Model type planning considerations in Planning Business Modeler

When creating models in your Microsoft Office PerformancePoint Server 2007 application, you can choose from five model types, the Global Assumption Model, Exchange Rate Model, Financial model with shares calculations, Financial model without shares calculations, and the Generic Model.

The primary consideration when determining which model types to include in your application is how you will use the models and their data, such as whether you are creating a business model or an assumptions model. You may also find that different end-users will want differing levels of data, so it is important to include a broad spectrum of users in initial planning.

For example, the data that you want to see in scorecards or reports may need to be modeled differently than data used solely for financial reporting. A model used primarily for financial reporting may not include salesperson data or be at the correct level for salesperson level reporting; however, this data would be vital for sales scorecards. In this scenario, you may wish to design you models to provide detailed sales data that can be summarized for financial reporting.

Additionally, you can create one model of a given model type or multiple models of the same type for different purposes, so this may be alternate solution to the above scenario.

Available model types

The Generic Model is the most basic model type and can be used for any other model type needed and contains no predefined rules for accounting logic.

The Global Assumption Model can be used for baseline data that will apply throughout a business, such as headcount or price list information or for business drivers in a financial model, such as revenue and expenditure assumptions.

The Exchange Rate Model is a special-purpose assumption model that tracks foreign exchange values by period and exchange type for all currencies in your system.

One important consideration for Exchange Rate Models is whether you will want to track exchange rates by multiple time granularities, such as daily, monthly, and annually. As the Exchange Rate Model does not provide aggregation, you will need a separate Exchange Rate Model for each time granularity in your application that uses exchange rate assumptions.

To fully use assumption model functionality, all assumption models, whether an Exchange Rate Model or a Global Assumption Model, should be linked to other model types. Thus, it is useful when you plan your assumption models to identify the other models in your system that you will link with your assumption models. For example, creating an Exchange Rate Model and linking it with another financial model, such as a corporate costs model, makes it possible to both efficiently update your assumptions and easily access and consume your assumption data.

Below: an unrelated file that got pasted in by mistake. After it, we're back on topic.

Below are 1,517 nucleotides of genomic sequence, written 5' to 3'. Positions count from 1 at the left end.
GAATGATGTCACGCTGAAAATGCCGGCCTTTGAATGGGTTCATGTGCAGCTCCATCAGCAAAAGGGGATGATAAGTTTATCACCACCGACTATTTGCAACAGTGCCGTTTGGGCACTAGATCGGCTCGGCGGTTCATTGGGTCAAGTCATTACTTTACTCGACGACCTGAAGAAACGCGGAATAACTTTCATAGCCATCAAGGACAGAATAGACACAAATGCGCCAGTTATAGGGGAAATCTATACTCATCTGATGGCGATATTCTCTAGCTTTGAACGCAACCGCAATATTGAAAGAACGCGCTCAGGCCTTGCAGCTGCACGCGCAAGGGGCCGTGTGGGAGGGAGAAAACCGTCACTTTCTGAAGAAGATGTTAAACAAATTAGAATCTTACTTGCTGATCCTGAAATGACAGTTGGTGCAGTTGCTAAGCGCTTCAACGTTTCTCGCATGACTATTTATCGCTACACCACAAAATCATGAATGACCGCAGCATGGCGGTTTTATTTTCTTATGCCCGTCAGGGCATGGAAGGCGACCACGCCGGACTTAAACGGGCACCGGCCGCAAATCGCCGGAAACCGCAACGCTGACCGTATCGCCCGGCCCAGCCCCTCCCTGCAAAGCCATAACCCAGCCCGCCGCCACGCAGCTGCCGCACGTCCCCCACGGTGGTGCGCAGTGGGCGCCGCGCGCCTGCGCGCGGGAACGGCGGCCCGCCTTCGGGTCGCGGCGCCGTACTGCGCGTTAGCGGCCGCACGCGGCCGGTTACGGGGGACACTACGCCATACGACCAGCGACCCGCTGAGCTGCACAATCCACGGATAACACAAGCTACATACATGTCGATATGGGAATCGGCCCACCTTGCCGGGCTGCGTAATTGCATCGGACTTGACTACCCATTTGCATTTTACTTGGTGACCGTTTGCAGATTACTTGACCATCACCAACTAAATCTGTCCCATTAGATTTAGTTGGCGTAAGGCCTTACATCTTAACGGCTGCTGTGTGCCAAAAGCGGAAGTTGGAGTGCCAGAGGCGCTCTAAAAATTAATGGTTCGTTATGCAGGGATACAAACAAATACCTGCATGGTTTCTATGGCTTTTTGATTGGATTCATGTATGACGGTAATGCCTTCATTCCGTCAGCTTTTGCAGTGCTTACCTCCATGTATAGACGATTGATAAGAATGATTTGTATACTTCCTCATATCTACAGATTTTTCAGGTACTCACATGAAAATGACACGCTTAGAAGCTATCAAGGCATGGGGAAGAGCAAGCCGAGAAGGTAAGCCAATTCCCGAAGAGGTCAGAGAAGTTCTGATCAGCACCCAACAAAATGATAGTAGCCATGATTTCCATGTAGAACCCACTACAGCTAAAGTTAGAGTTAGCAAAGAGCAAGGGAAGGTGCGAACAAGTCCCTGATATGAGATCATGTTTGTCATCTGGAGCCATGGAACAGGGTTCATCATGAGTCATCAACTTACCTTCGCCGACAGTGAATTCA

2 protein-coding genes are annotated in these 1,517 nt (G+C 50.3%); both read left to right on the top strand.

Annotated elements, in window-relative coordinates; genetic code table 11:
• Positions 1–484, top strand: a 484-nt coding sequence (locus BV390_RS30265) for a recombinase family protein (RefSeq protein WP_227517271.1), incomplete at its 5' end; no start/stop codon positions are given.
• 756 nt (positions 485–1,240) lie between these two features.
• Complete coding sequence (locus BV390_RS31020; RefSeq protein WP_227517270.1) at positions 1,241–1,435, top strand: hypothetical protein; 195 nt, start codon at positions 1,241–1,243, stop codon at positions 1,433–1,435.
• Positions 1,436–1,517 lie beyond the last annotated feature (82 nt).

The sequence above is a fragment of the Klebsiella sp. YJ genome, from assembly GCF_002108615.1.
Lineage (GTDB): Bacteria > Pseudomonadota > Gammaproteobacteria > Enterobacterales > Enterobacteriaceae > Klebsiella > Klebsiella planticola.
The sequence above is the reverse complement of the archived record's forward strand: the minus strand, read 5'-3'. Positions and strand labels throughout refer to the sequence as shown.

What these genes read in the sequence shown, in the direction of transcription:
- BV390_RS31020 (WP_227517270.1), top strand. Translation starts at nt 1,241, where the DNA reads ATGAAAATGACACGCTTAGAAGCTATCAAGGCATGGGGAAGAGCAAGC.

The model type, Financial model without shares calculations, includes built-in logic to perform consolidations, but does not include shares calculations. If you have one entity, or multiple entities that are analyzed individually, use this model type. For example, the Financial model without shares calculations model type could be used to create a corporate costs model or a departmental model, such as a model specifically for use by Human Resources.

Another model type, Financial model with shares calculations, includes built-in logic to perform consolidations that include shares calculations and also calculate intercompany eliminations. For example, if you have multiple entities and you will provide consolidated reporting at the corporate level or if you have multiple entities that are not 100% owned, use the Financial model with shares calculations. This model type could also be used to create a strategic planning model.

When cumulative roll-ups of your periodic data are needed, such as year-to-date values, use the TimeDataView dimension. This dimension is generated by PerformancePoint Planning Business Modeler in financial models, including the financial model with and without shares model types, and provides periodic and cumulative views of data.

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